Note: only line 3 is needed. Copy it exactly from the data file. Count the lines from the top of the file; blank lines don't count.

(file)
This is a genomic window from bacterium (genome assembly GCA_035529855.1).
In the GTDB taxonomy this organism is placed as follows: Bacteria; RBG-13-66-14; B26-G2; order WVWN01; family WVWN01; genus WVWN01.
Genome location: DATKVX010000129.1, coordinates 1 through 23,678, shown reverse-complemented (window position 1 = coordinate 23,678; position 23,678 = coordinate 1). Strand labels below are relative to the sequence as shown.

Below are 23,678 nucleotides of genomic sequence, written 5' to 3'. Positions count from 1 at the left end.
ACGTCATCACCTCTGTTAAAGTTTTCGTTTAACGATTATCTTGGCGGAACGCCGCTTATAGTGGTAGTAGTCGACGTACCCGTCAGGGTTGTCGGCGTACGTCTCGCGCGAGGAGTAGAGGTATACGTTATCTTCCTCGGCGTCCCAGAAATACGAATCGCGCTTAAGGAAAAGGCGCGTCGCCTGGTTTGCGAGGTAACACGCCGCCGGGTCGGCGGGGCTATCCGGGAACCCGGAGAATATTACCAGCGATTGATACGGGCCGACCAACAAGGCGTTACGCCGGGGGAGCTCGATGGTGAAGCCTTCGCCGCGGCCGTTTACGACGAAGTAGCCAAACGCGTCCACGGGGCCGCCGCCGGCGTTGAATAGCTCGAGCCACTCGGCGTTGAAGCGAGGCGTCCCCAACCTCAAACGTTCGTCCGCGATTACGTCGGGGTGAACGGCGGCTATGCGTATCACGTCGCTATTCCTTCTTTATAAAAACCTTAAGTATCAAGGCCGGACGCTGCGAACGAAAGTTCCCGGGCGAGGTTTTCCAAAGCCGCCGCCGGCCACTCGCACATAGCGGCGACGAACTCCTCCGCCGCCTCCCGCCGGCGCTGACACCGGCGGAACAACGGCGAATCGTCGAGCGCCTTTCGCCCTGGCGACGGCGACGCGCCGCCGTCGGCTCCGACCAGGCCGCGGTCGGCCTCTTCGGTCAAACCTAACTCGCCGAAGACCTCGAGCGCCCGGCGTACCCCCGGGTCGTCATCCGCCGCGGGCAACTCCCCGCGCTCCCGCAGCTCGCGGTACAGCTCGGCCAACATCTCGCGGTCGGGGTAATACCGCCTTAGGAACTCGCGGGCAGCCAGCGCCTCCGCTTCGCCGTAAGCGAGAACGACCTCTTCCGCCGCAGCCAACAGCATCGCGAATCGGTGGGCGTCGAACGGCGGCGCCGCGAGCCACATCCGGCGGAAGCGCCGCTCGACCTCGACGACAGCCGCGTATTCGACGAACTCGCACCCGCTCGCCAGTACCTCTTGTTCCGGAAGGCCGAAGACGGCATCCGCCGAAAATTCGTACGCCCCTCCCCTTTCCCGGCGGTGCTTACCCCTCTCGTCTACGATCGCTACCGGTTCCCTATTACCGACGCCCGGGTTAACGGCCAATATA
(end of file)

Genome location: DATKVX010000129.1, coordinates 1 through 23,678, shown reverse-complemented (window position 1 = coordinate 23,678; position 23,678 = coordinate 1). Strand labels below are relative to the sequence as shown.